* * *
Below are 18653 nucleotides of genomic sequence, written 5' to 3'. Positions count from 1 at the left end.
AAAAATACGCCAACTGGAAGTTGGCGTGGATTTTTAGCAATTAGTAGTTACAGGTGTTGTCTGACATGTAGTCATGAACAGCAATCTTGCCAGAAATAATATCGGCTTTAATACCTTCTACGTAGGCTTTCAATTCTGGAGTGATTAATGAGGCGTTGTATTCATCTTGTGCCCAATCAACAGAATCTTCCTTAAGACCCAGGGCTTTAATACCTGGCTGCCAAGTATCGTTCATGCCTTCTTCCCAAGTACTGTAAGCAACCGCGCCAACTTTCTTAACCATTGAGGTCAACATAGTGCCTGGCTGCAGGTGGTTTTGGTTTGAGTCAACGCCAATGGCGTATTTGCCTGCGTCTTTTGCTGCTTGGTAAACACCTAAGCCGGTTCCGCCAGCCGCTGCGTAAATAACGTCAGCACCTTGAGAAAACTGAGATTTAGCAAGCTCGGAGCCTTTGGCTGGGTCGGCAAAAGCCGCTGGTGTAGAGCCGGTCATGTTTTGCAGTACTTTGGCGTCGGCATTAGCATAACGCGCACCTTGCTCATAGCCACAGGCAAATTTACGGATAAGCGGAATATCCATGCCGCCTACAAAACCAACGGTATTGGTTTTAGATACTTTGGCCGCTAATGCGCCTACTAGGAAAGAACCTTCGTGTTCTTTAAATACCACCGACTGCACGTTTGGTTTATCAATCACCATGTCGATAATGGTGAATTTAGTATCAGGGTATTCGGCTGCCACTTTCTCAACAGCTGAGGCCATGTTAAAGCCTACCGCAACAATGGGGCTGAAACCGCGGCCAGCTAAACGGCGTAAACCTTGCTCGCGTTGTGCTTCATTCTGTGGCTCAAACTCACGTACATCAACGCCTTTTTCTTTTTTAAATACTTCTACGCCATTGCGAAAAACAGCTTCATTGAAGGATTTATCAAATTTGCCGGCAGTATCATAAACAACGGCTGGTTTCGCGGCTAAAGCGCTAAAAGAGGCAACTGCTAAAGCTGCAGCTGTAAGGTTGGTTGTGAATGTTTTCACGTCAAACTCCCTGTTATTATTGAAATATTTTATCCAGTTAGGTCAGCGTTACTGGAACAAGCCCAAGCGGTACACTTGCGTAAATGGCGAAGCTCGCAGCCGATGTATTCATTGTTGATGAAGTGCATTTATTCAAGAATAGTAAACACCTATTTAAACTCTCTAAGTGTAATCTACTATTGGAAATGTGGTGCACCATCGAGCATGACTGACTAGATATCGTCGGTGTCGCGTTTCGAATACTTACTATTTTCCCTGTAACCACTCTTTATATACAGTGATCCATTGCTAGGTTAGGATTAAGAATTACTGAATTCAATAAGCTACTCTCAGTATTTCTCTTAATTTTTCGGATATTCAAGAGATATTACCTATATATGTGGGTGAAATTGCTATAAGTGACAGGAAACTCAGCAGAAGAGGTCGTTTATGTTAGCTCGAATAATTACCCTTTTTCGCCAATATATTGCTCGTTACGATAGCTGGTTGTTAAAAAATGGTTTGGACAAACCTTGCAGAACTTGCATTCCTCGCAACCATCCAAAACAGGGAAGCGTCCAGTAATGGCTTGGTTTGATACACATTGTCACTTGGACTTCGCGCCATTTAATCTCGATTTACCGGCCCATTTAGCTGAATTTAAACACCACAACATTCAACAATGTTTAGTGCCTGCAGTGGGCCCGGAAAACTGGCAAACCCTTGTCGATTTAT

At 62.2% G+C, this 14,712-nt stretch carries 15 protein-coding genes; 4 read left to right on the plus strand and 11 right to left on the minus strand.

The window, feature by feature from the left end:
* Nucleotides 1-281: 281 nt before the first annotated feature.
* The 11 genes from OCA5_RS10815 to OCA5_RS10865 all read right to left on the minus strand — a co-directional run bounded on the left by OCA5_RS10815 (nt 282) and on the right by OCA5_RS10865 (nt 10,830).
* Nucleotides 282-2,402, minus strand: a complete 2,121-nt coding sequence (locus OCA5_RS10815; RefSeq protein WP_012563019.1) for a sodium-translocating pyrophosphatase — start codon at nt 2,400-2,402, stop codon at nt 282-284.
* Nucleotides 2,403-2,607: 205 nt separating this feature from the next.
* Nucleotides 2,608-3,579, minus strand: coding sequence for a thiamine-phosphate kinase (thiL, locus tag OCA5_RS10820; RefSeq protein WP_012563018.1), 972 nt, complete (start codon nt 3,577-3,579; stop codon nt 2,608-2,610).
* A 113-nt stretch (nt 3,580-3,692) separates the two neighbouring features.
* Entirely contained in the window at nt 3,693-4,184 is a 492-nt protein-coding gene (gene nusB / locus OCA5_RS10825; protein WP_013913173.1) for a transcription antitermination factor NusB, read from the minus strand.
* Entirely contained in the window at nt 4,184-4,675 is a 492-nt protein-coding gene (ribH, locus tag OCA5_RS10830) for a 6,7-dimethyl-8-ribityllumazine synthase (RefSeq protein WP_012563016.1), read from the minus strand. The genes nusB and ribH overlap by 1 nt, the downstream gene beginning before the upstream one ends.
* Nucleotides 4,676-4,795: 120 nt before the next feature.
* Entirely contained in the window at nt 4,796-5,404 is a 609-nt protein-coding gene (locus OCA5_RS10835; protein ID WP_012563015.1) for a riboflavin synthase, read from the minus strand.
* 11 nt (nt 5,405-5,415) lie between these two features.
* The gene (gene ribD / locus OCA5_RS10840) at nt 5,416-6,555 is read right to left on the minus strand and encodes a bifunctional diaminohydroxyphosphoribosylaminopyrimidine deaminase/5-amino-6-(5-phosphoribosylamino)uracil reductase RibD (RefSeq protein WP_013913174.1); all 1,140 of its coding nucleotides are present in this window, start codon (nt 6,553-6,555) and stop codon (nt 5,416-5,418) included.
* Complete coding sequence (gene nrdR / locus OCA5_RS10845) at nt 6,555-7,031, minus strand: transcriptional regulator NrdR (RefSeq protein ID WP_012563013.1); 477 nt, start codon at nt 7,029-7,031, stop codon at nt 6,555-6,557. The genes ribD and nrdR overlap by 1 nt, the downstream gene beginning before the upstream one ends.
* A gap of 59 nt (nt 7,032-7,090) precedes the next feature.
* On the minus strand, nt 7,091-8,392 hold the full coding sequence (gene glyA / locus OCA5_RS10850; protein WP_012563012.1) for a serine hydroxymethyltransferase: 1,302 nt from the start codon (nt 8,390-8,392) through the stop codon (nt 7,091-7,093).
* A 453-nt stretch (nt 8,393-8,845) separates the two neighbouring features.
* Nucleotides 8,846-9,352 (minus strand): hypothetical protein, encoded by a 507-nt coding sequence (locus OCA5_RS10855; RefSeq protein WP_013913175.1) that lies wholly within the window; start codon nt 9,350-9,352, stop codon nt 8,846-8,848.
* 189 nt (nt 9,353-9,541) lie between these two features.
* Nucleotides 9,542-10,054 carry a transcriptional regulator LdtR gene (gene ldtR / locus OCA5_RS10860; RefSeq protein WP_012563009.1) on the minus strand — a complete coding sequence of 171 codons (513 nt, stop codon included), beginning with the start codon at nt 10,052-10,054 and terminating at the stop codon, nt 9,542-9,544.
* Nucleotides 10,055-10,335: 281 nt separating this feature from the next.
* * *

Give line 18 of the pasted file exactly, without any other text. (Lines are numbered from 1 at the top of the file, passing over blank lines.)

* A gap of 59 nt (nt 7,032-7,090) precedes the next feature.